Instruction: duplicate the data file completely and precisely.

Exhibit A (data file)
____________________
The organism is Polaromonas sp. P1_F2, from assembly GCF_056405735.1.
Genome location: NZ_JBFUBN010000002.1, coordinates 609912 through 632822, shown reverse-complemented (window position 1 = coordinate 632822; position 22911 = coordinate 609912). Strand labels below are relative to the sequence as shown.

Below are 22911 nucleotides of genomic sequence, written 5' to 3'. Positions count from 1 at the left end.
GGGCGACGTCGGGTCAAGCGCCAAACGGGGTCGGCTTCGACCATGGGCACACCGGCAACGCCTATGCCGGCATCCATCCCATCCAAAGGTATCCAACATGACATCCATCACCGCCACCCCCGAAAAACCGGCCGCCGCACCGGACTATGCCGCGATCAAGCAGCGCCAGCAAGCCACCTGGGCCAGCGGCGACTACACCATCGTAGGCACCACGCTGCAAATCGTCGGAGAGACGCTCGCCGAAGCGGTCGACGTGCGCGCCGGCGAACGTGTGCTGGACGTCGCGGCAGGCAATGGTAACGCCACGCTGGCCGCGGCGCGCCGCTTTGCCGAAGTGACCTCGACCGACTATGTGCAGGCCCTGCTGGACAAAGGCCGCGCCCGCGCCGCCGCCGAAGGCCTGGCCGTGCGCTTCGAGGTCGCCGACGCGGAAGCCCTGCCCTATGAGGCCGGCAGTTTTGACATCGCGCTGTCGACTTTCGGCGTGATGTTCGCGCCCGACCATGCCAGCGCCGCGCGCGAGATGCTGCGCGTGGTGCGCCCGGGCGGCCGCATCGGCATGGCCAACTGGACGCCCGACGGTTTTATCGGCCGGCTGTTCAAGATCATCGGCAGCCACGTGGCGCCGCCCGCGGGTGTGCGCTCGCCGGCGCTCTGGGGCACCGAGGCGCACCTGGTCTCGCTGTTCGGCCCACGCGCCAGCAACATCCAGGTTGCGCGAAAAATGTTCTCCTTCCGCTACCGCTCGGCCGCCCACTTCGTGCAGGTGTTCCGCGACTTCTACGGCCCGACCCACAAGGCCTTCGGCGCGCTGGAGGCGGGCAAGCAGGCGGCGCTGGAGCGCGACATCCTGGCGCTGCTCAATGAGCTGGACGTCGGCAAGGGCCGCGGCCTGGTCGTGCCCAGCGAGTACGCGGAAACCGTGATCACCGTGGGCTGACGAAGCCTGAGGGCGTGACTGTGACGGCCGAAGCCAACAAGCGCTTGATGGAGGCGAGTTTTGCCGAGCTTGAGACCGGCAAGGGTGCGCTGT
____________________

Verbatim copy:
The organism is Polaromonas sp. P1_F2, from assembly GCF_056405735.1.
Genome location: NZ_JBFUBN010000002.1, coordinates 609912 through 632822, shown reverse-complemented (window position 1 = coordinate 632822; position 22911 = coordinate 609912). Strand labels below are relative to the sequence as shown.

Below are 22911 nucleotides of genomic sequence, written 5' to 3'. Positions count from 1 at the left end.
GGGCGACGTCGGGTCAAGCGCCAAACGGGGTCGGCTTCGACCATGGGCACACCGGCAACGCCTATGCCGGCATCCATCCCATCCAAAGGTATCCAACATGACATCCATCACCGCCACCCCCGAAAAACCGGCCGCCGCACCGGACTATGCCGCGATCAAGCAGCGCCAGCAAGCCACCTGGGCCAGCGGCGACTACACCATCGTAGGCACCACGCTGCAAATCGTCGGAGAGACGCTCGCCGAAGCGGTCGACGTGCGCGCCGGCGAACGTGTGCTGGACGTCGCGGCAGGCAATGGTAACGCCACGCTGGCCGCGGCGCGCCGCTTTGCCGAAGTGACCTCGACCGACTATGTGCAGGCCCTGCTGGACAAAGGCCGCGCCCGCGCCGCCGCCGAAGGCCTGGCCGTGCGCTTCGAGGTCGCCGACGCGGAAGCCCTGCCCTATGAGGCCGGCAGTTTTGACATCGCGCTGTCGACTTTCGGCGTGATGTTCGCGCCCGACCATGCCAGCGCCGCGCGCGAGATGCTGCGCGTGGTGCGCCCGGGCGGCCGCATCGGCATGGCCAACTGGACGCCCGACGGTTTTATCGGCCGGCTGTTCAAGATCATCGGCAGCCACGTGGCGCCGCCCGCGGGTGTGCGCTCGCCGGCGCTCTGGGGCACCGAGGCGCACCTGGTCTCGCTGTTCGGCCCACGCGCCAGCAACATCCAGGTTGCGCGAAAAATGTTCTCCTTCCGCTACCGCTCGGCCGCCCACTTCGTGCAGGTGTTCCGCGACTTCTACGGCCCGACCCACAAGGCCTTCGGCGCGCTGGAGGCGGGCAAGCAGGCGGCGCTGGAGCGCGACATCCTGGCGCTGCTCAATGAGCTGGACGTCGGCAAGGGCCGCGGCCTGGTCGTGCCCAGCGAGTACGCGGAAACCGTGATCACCGTGGGCTGACGAAGCCTGAGGGCGTGACTGTGACGGCCGAAGCCAACAAGCGCTTGATGGAGGCGAGTTTTGCCGAGCTTGAGACCGGCAAGGGTGCGCTGT